## 4.3 New data abstraction and operations for missing data in time

Figure 4.1 is a typical time series plot, plotting the present data and leaving gaps between to indicate what is not available. The result is that missing values receive little attention, due to a lack of visual emphasis. A need to better represent and display missing data in time is exposed. To begin this process, it is convenient to first address appropriate computer representation. In R, missing values are encoded as `NA`

. However, the notion of an ordered `NA`

does not exist. A new abstraction for ordered `NA`

provides the scope for conveying the temporal locations and dependencies in missing data.

### 4.3.1 New encoding for indexing missing data by time

Inspired by run-length encoding (RLE), a new encoding is proposed to solely extract the `NA`

s from time-indexed data and compress them in a simpler form, namely “RLE <NA>”. It comprises three components to locate the missings and mark their corresponding runs: (1) positions where `NA`

starts, (2) run lengths (`NA`

in a row), and (3) interval (for example, hourly or yearly intervals). This implies that time indices should be unique.

This new encoding purely focuses on indexed missing values, separated from its data input. It is partially lossless, because its reverse operation can recover the original positions of missing values, but not the whole data. It is most useful and compact on indexing runs of missing data, requiring less storage than its original lengthy form. However, when missings mostly involve runs of length one, it is not that advantageous. Considering the missingness types of *Missing at Occasions* and *Missing at Runs* in Figure 4.1, the former occupies 14 positions to store `NA`

s; while the latter uses 7 positions for storing more `NA`

s than the former as a sparser representation. The RLE <NA> is easy to interpret: a sequence of 12 `NA`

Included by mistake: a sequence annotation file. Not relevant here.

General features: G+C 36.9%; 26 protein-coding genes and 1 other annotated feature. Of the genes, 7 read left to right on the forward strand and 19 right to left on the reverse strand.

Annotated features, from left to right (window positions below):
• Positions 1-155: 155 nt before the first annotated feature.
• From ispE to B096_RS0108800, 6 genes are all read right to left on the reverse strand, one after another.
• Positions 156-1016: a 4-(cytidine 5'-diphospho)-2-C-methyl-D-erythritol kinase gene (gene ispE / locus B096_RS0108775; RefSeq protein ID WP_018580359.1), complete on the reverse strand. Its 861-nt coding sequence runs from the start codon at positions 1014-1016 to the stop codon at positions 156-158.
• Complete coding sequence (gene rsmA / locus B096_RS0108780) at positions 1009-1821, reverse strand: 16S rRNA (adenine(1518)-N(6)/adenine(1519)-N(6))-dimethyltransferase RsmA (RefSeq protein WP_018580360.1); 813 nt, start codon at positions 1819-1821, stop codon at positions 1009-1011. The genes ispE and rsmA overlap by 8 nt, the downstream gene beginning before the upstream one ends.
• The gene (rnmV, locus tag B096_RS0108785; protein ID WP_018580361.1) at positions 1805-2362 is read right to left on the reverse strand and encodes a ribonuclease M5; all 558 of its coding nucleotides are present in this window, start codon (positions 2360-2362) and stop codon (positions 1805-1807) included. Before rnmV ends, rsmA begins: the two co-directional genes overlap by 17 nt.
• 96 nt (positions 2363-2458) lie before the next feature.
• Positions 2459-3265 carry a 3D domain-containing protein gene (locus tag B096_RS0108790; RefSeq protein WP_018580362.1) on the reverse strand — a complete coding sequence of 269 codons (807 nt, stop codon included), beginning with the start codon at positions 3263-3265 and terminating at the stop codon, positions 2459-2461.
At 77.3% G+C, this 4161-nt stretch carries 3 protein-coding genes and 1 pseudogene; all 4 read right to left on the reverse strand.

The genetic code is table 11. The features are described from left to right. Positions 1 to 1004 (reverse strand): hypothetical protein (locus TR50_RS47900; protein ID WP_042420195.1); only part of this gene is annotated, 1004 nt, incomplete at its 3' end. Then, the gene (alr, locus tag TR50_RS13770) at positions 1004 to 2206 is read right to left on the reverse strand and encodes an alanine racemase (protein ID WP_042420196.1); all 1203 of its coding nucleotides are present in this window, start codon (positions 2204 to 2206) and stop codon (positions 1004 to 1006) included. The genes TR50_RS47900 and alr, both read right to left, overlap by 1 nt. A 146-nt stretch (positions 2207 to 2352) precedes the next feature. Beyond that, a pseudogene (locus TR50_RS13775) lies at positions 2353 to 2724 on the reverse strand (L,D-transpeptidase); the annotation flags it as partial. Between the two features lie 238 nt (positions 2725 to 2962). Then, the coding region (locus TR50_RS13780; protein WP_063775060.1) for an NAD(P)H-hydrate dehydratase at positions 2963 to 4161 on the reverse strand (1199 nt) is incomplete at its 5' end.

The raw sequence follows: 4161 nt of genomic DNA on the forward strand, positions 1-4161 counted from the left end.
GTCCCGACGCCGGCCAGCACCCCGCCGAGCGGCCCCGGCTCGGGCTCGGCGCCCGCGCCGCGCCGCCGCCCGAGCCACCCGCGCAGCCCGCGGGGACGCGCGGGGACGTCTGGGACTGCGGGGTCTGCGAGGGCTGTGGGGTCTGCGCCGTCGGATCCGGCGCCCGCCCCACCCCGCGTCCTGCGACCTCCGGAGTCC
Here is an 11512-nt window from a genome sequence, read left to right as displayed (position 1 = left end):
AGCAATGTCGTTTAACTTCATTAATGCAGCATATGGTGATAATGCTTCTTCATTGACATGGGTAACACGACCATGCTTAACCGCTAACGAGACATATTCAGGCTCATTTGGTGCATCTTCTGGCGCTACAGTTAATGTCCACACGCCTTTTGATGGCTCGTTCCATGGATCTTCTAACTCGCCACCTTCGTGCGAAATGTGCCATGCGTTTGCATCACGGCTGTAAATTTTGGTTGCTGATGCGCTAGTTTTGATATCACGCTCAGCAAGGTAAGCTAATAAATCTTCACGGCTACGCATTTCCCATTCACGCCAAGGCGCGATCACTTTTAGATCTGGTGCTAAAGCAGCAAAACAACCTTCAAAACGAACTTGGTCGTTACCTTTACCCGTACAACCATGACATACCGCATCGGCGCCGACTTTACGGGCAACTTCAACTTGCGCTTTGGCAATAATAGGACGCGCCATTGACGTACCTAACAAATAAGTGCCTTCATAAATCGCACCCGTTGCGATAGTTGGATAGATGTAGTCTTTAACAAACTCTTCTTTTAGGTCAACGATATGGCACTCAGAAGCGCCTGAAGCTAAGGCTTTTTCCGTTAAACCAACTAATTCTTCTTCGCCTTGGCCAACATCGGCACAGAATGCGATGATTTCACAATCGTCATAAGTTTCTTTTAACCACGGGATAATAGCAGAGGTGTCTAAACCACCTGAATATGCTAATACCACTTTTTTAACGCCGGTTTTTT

s beginning at 1949 March, followed by 13 `NA`

s since 1950 August, and so on, for the latter.

```
#> <list_of<Run Length Encoding <NA>>[2]>
#> [[1]]
#> <Run Length Encoding <NA>[13]>
#> $lengths: <int> 1 1 1 1 1 1 1 1 1 1 ...
#> $indices: <date> 1951 Apr 1952 May 1953 May 1954 Apr 1955 Feb 1955
Nov 1956 Jul 1957 Feb 1957 Aug 1958 Jan ...
#> [[2]]
#> <Run Length Encoding <NA>[7]>
#> $lengths: <int> 12 13 5 3 4 8 4
#> $indices: <date> 1949 Mar 1950 Aug 1951 Dec 1953 Jan 1955 Jun 1956
Apr 1958 Dec
```

The instance of RLE <NA> is a reduced form for representing `NA`

in time, built on top of the new **vctrs** framework (H. Wickham, Henry, and Vaughan 2019).

### 4.3.2 Supporting functions operating on RLE <NA>

The RLE <NA> prioritizes indexed missing data as the raw data itself, that provides the opportunities to manipulate the missings with many useful operations.

It is computationally efficient to sum (`sum()`

) and count (`length()`

) the run lengths over a standalone RLE <NA>, than directly dealing with its original form for identical results. Other mathematical functions, such as `mean()`

and `median()`

, make it accessible to compute runs-related statistics. For example, `mean()`

gives the average of missings *per run*. If not going on the route of RLE, it would be cumbersome to compute these statistics otherwise.

These math operations primarily require a singular RLE <NA> at a time. The other set is the set operators that performs set union (`union()`

), intersection (`intersect()`

), and asymmetric difference (`setdiff()`

) on a pair of RLE <NA>. They are useful for exploring the association between multiple sets of missing data. For example, the `intersect()`

operator could tell if they overlap with each other and by how much, which powers one of the plots in the next section. Since set operators are binary functions, a collection of series can be successively combined and applied to give an overall picture about all.